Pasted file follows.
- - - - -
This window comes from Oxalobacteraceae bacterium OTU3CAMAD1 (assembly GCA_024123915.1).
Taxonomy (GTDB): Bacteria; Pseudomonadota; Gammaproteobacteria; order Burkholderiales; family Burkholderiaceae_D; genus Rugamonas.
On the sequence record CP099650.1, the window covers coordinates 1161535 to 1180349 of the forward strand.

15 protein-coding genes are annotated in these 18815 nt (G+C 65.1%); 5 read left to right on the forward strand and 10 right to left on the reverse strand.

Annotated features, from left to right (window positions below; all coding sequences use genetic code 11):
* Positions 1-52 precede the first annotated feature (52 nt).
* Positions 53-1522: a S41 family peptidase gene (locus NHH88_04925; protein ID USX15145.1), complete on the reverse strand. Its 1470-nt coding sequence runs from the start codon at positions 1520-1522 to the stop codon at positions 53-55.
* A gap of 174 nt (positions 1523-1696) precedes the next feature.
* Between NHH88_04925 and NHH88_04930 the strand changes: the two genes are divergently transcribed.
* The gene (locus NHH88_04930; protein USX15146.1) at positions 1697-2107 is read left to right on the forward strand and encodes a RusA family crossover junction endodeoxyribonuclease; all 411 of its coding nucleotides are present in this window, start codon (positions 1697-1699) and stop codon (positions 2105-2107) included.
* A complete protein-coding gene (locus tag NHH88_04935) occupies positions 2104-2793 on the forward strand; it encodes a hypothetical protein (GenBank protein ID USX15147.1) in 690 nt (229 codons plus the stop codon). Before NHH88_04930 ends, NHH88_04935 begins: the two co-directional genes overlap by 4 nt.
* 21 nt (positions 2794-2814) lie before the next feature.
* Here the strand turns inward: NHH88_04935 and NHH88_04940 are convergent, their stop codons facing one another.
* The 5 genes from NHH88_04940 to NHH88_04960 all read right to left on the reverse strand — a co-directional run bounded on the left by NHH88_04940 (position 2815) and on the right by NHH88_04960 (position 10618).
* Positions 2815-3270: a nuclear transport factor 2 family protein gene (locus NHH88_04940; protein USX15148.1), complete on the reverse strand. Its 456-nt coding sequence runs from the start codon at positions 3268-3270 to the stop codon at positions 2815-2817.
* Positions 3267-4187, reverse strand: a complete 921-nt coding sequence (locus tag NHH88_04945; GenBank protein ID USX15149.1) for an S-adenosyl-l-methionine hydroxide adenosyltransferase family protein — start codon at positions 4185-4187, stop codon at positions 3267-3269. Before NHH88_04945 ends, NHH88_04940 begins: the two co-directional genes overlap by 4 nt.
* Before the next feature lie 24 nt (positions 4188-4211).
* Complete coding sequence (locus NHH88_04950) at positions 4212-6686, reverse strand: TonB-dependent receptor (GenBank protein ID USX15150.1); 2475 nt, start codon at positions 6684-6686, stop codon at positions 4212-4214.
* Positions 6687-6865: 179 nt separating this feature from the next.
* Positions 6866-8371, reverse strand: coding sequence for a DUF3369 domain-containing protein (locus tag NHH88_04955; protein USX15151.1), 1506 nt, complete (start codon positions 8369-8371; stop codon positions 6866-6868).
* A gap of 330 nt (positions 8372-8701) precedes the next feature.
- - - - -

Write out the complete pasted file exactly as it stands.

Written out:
This window comes from Oxalobacteraceae bacterium OTU3CAMAD1 (assembly GCA_024123915.1).
Taxonomy (GTDB): Bacteria; Pseudomonadota; Gammaproteobacteria; order Burkholderiales; family Burkholderiaceae_D; genus Rugamonas.
On the sequence record CP099650.1, the window covers coordinates 1161535 to 1180349 of the forward strand.

15 protein-coding genes are annotated in these 18815 nt (G+C 65.1%); 5 read left to right on the forward strand and 10 right to left on the reverse strand.

Annotated features, from left to right (window positions below; all coding sequences use genetic code 11):
* Positions 1-52 precede the first annotated feature (52 nt).
* Positions 53-1522: a S41 family peptidase gene (locus NHH88_04925; protein ID USX15145.1), complete on the reverse strand. Its 1470-nt coding sequence runs from the start codon at positions 1520-1522 to the stop codon at positions 53-55.
* A gap of 174 nt (positions 1523-1696) precedes the next feature.
* Between NHH88_04925 and NHH88_04930 the strand changes: the two genes are divergently transcribed.
* The gene (locus NHH88_04930; protein USX15146.1) at positions 1697-2107 is read left to right on the forward strand and encodes a RusA family crossover junction endodeoxyribonuclease; all 411 of its coding nucleotides are present in this window, start codon (positions 1697-1699) and stop codon (positions 2105-2107) included.
* A complete protein-coding gene (locus tag NHH88_04935) occupies positions 2104-2793 on the forward strand; it encodes a hypothetical protein (GenBank protein ID USX15147.1) in 690 nt (229 codons plus the stop codon). Before NHH88_04930 ends, NHH88_04935 begins: the two co-directional genes overlap by 4 nt.
* 21 nt (positions 2794-2814) lie before the next feature.
* Here the strand turns inward: NHH88_04935 and NHH88_04940 are convergent, their stop codons facing one another.
* The 5 genes from NHH88_04940 to NHH88_04960 all read right to left on the reverse strand — a co-directional run bounded on the left by NHH88_04940 (position 2815) and on the right by NHH88_04960 (position 10618).
* Positions 2815-3270: a nuclear transport factor 2 family protein gene (locus NHH88_04940; protein USX15148.1), complete on the reverse strand. Its 456-nt coding sequence runs from the start codon at positions 3268-3270 to the stop codon at positions 2815-2817.
* Positions 3267-4187, reverse strand: a complete 921-nt coding sequence (locus tag NHH88_04945; GenBank protein ID USX15149.1) for an S-adenosyl-l-methionine hydroxide adenosyltransferase family protein — start codon at positions 4185-4187, stop codon at positions 3267-3269. Before NHH88_04945 ends, NHH88_04940 begins: the two co-directional genes overlap by 4 nt.
* Before the next feature lie 24 nt (positions 4188-4211).
* Complete coding sequence (locus NHH88_04950) at positions 4212-6686, reverse strand: TonB-dependent receptor (GenBank protein ID USX15150.1); 2475 nt, start codon at positions 6684-6686, stop codon at positions 4212-4214.
* Positions 6687-6865: 179 nt separating this feature from the next.
* Positions 6866-8371, reverse strand: coding sequence for a DUF3369 domain-containing protein (locus tag NHH88_04955; protein USX15151.1), 1506 nt, complete (start codon positions 8369-8371; stop codon positions 6866-6868).
* A gap of 330 nt (positions 8372-8701) precedes the next feature.